And this is when Pioli started to think about what a team of intensely devoted and disciplined players could do. Well, actually, he started thinking about it a few years earlier. But the 1981 team crystallized the thought in his mind. Togetherness, real togetherness, could beat all the talent in the world.”
That is what you really need to know about Pioli and the kind of players he is looking for. That’s why, even if Phil Taylor’s feet check out, Pioli may pass on him if he thinks his character or conditioning are a problem. It’s why players like Derrek Sherrod, Gabe Carimi, and Brooks Reed are probably the best bets to land in KC with the 21st pick.
Now I know what some of you are thinking, “Yeah, yeah, Graversen but this is the NFL and the bottom line is you have to have elite talent to win games!”
Posnanski addresses that issue in the article while interviewing Pioli’s good friend and Atlanta Falcons GM, Thomas Dimitroff.
“I think Scott and I both believe it’s much easier—much easier—to build a team when you’re throwing character issues out the window,” says Dimitroff, who rose from volunteer scout with the Browns to New England’s director of college scouting before becoming the Falcons’ G.M. in January 2008. “There are some very, very talented players coming into this league through the draft, through free agency, and the easy thing to do is to bring in the most talented players whether they fit or don’t fit. You can win that way, no question about it.”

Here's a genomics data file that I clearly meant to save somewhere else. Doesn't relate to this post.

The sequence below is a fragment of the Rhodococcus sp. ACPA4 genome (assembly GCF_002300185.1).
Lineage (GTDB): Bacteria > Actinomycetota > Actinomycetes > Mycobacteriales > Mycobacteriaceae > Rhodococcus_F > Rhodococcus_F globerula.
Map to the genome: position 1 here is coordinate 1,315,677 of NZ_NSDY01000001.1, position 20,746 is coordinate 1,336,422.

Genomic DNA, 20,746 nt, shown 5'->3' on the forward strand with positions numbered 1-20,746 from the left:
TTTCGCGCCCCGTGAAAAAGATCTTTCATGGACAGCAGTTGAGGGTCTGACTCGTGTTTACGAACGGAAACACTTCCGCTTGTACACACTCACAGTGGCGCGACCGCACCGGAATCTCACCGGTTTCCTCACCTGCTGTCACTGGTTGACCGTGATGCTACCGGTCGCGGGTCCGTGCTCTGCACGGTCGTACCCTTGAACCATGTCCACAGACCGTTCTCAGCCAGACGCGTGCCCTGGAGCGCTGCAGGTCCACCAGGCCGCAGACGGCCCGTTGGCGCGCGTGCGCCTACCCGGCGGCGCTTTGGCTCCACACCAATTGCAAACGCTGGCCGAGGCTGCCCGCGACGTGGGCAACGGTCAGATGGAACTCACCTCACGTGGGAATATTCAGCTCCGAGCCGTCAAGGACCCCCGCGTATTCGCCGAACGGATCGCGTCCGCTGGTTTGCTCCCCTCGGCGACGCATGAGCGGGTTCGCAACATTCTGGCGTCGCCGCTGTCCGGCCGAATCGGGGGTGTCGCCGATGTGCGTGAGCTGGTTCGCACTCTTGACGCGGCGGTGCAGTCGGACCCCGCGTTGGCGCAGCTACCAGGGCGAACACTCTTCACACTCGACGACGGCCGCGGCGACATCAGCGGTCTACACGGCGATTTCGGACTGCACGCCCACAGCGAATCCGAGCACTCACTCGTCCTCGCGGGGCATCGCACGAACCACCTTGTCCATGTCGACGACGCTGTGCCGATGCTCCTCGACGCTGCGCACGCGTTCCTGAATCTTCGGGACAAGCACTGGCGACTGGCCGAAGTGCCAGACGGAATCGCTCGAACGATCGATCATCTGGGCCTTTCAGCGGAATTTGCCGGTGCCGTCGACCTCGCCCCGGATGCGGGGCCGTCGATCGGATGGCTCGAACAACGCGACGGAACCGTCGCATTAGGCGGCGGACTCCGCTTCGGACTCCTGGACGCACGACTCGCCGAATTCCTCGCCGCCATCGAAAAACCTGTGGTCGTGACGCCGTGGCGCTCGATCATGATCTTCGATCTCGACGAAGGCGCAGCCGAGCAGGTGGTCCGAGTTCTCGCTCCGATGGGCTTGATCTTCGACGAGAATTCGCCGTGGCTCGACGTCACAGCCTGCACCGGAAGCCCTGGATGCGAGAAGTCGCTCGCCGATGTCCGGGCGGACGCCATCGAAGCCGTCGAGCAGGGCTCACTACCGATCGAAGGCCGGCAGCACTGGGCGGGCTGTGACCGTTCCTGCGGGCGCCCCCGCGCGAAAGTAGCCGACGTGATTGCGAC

“But,” Pioli says, “the key is sustainability. Do you want to build a team that will win once and then implode? I don’t think that’s the job. The job is to make the difficult decisions so you can build the kind of team that can be in position to win every single year.”
And finally, Posnanski ends his piece with one last insightful (and poetic) look behind Pioli’s usually very well guarded walls.
“I’ve been part of winners,” Pioli says, “and I’ve been part of losers. I’ve seen every side of this thing.” He sits behind the big desk, and tears are in his eyes, and he points at the wall with the rest of the Winesburg, Ohio quote.
He closed his eyes and leaned back in the car seat. He stayed that way for a long time and when he aroused himself and looked out of the car window the town of Winesburg had disappeared and his life there had become but a background on which to paint the dreams of his manhood.
“You know, there are a lot of ways to win,” Pioli said. “But there’s only one way for me to win and be proud of winning.” And then Scott Pioli apologized for getting emotional, and he stood up and took the long walk around his desk and toward the coaches’ offices, and went back to work.”
So if you don’t take anything else away from this post, it’s this: Scott Pioli has a plan and a vision for this team. He’s not going to deviate from that plan because of need, Mel Kiper’s big board, or a flashy combine performance. So give whomever he picks this weekend a chance before you make your final judgment.
Oh and also, Joe Posnanski is the MAN and just because I quoted some of the key parts doesn’t mean you shouldn’t go read the article for yourself.
As always, thanks for reading and GO CHIEFS!!!!!!!!!!!!!!!!!!!